Asad Apologists : The Ostrich Syndrome
The debate surrounding Syria has stooped very low among self-identified leftists and anti-imperialists. It is high time the discussion moves away from personal attacks, and focuses instead on presenting specific arguments and developing clearer political positions. No group has been as pilloried by all sides as much as that which has come to be labeled “the third way,” composed of those who are simultaneously opposed to foreign intervention (cheered for by major opposition forces) and the Asad regime. Apologists for the Asad regime, or what have become labeled as “first wayers,” will go to great lengths to discredit third-way politics. This essay serves as a rebuttal of apologist arguments. In doing so, the hope is not merely to expose the fallacies of first-way rhetoric, but to also elaborate what a third way might actually mean or entail. The latter is something that has yet to be fully expounded in terms of its principles and consequences.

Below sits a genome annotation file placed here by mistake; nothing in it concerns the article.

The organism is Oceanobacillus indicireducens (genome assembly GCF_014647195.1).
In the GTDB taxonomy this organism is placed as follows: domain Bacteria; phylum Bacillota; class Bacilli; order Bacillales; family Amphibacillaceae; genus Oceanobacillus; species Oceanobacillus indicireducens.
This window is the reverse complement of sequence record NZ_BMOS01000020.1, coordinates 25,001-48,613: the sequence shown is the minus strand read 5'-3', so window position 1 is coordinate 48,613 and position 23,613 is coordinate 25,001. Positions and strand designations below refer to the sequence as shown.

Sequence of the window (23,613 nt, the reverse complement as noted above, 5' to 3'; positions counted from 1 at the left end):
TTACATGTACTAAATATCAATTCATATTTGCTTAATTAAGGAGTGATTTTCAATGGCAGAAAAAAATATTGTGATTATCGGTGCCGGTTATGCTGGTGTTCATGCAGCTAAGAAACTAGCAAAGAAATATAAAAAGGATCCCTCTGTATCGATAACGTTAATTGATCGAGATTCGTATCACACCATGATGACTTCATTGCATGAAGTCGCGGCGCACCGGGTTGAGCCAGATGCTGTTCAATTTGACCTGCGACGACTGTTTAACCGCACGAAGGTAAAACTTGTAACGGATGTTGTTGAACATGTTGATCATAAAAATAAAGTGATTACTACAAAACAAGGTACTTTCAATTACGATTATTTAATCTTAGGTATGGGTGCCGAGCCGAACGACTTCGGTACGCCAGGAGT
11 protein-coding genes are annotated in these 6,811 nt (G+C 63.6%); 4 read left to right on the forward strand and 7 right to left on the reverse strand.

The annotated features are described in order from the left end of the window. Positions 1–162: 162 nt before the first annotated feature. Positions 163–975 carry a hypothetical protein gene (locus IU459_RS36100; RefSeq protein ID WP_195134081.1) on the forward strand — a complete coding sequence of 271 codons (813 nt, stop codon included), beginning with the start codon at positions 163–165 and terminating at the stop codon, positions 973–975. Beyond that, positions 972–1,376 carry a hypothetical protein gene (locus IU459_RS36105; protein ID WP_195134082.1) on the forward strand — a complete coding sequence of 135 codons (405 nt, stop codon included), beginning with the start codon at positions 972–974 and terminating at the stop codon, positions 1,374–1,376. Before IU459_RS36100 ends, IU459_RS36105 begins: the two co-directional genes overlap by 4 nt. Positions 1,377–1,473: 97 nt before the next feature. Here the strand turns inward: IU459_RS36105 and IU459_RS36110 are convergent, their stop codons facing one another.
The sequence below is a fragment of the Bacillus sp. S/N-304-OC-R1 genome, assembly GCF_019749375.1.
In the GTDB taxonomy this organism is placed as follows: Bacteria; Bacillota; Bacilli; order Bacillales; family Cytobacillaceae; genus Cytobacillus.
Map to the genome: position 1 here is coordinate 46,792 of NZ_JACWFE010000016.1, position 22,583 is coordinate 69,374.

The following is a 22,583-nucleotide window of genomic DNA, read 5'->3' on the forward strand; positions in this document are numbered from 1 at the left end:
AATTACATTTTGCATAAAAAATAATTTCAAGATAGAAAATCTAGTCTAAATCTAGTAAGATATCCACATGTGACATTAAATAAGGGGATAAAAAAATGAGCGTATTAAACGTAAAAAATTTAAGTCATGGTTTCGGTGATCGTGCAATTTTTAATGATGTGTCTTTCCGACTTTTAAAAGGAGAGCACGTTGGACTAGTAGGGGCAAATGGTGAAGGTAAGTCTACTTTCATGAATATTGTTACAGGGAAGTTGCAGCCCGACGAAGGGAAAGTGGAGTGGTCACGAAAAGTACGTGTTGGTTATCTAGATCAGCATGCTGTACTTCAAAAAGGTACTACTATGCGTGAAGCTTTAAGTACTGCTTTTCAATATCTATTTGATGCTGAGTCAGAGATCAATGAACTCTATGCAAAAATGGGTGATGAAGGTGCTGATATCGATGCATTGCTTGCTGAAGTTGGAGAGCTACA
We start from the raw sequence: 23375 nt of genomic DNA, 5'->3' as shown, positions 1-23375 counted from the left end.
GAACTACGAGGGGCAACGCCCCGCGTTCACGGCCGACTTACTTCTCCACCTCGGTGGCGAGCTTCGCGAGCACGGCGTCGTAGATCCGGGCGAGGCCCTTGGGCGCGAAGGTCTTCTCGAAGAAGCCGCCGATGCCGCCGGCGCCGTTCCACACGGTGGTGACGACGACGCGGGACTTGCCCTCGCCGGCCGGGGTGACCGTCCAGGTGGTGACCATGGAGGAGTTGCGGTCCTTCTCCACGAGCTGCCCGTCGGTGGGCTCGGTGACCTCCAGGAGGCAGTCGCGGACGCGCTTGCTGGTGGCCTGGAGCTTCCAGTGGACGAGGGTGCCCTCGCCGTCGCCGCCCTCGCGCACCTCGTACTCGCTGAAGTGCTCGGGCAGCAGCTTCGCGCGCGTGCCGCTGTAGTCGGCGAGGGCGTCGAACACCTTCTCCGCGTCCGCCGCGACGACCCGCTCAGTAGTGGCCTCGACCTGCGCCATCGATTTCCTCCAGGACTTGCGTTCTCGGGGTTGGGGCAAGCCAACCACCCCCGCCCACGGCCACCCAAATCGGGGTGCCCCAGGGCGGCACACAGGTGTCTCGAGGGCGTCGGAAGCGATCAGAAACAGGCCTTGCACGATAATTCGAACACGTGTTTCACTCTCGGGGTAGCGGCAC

In their attempt to distort and discredit third-way politics, most first wayers identify the essence of the Asad regime as anti-imperialist, when in reality it is ultranationalist with an anti-Zionist silver lining—a thick lining one might still argue. Sometimes, they invoke Lenin’s critique of third-way politics, with little accompanying class analysis. However, a more apt analogy would be the non-aligned movement of the Cold War era. Apologists will confuse the lack of political power (i.e., the power of decision-making) with a lack of political position (i.e., a practical political agenda or plan), and draw a caricature of who is a third wayer as a criticism of last resort.